The Oil for Food scandal so far
The release of the Donen report into the Oil for Food scandal may well reopen a Pandora’s box of allegations about kickbacks and diplomatic favours traded for oil from Saddam Hussein’s Iraq.
Apart from the ANC, which wanted to profit from Iraqi crude oil allocations through connected trader Sandi Majali, those implicated include a former, an incumbent and an aspirant South African deputy president.
The Mail & Guardian was the first to reveal Majali’s visits to Iraq to solicit allocations under the Oil for Food Programme, administered by the United Nations as a limited exception to an international embargo.
Majali was accompanied more than once by senior party and government officials, including Deputy President Kgalema Motlanthe, who was ANC secretary general at the time.
Questions remain about Motlanthe’s proximity to Majali’s negotiations with Iraqi officials when they demanded a multimillion-rand kickback, which was subsequently paid in part.
Also apparently aware of Iraq’s demand for kickbacks was Phumzile Mlambo-Ngcuka, then minerals and energy minister and later deputy president.
Iraq levied the kickbacks in contravention of the UN embargo because all proceeds of oil sales should have been paid into a trust account that would be released for humanitarian purchases only.
To create room for these “surcharges”, as Iraq called them, the regime sold its oil at a discount. The discounts were also exchanged for diplomatic favours—allocations were made to politicians and their cronies.
Human Settlements Minister Tokyo Sexwale, regarded as eyeing at least the deputy presidency in the next administration, obtained allocations separately from Majali. A joint venture he was part of paid millions of rands in kickbacks, but he has attempted to distance himself from these.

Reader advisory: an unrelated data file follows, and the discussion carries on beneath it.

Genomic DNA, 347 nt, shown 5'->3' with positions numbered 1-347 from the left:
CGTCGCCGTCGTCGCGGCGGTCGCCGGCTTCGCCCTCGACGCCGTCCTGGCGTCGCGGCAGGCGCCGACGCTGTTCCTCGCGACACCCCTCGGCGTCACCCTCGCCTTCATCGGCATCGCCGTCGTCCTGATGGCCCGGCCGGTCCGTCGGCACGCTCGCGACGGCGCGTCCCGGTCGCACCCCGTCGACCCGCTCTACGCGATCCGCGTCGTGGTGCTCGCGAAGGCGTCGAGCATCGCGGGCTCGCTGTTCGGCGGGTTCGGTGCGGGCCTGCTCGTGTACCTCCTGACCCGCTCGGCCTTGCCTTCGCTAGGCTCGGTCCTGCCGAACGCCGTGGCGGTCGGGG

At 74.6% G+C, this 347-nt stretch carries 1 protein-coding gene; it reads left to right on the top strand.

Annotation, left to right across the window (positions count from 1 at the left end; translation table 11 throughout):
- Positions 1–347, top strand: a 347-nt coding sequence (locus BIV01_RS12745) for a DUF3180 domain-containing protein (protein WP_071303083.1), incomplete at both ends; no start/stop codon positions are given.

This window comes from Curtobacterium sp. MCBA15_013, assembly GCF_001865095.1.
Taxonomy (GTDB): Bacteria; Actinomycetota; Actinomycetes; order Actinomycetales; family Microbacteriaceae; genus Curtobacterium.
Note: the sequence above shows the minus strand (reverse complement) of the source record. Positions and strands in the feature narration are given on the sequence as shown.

Mlambo-Ngcuka declined to comment on Thursday: “I am so uninterested — I am just busy writing my thesis.” Spokespersons for Motlanthe and Sexwale said they would not comment for the time being.
Majali, whose death last December in a Sandton hotel room remains a mystery, first sought oil allocations from Iraq in 2000 using a company called Montega Trading. One of his partners at the time was Iraqi-American Shakir al-Khafaji, who had access to Hussein’s influential deputy prime minister, Tariq Aziz.
The UN’s independent inquiry committee investigating the Oil for Food programme reported in 2005 that Aziz had “specifically asked Mr Al-Khafaji to help strengthen the ties between Iraq and South Africa”.
Majali and Al-Khafaji—accompanied, as the M&G has revealed, by Motlanthe, then-ANC treasurer-general Mendi Msimang and then-ANC presidency head Smuts Ngonyama—travelled to Baghdad in December 2000.
“During their meetings in Iraq, Mr Majali described himself as an adviser to both the ANC and President Mbeki. After several days of meetings, Mr Majali was allocated two million barrels of oil,” the committee noted.
Majali and his partners in Montega traded the two million barrels in early 2001, but failed to pay the $464 632 (R3.75-million now) “surcharge” demanded of them. This put Majali at a disadvantage when he sought further allocations.
But in September 2001, Majali was in Baghdad again, this time accompanied by a delegation of senior government officials. Party and state lines were blurred as he and the officials variously lobbied to improve relations between the ANC and the Ba’ath Party and get oil allocations for the South African state—but through Majali’s company, Imvume, which was then new.
The M&G has published correspondence, including a letter Motlanthe addressed to the Iraqis at the time, saying Majali had the ANC’s “full approval and blessing”. Also published were Imvume proposals indicating the ANC would benefit should Majali get further allocations.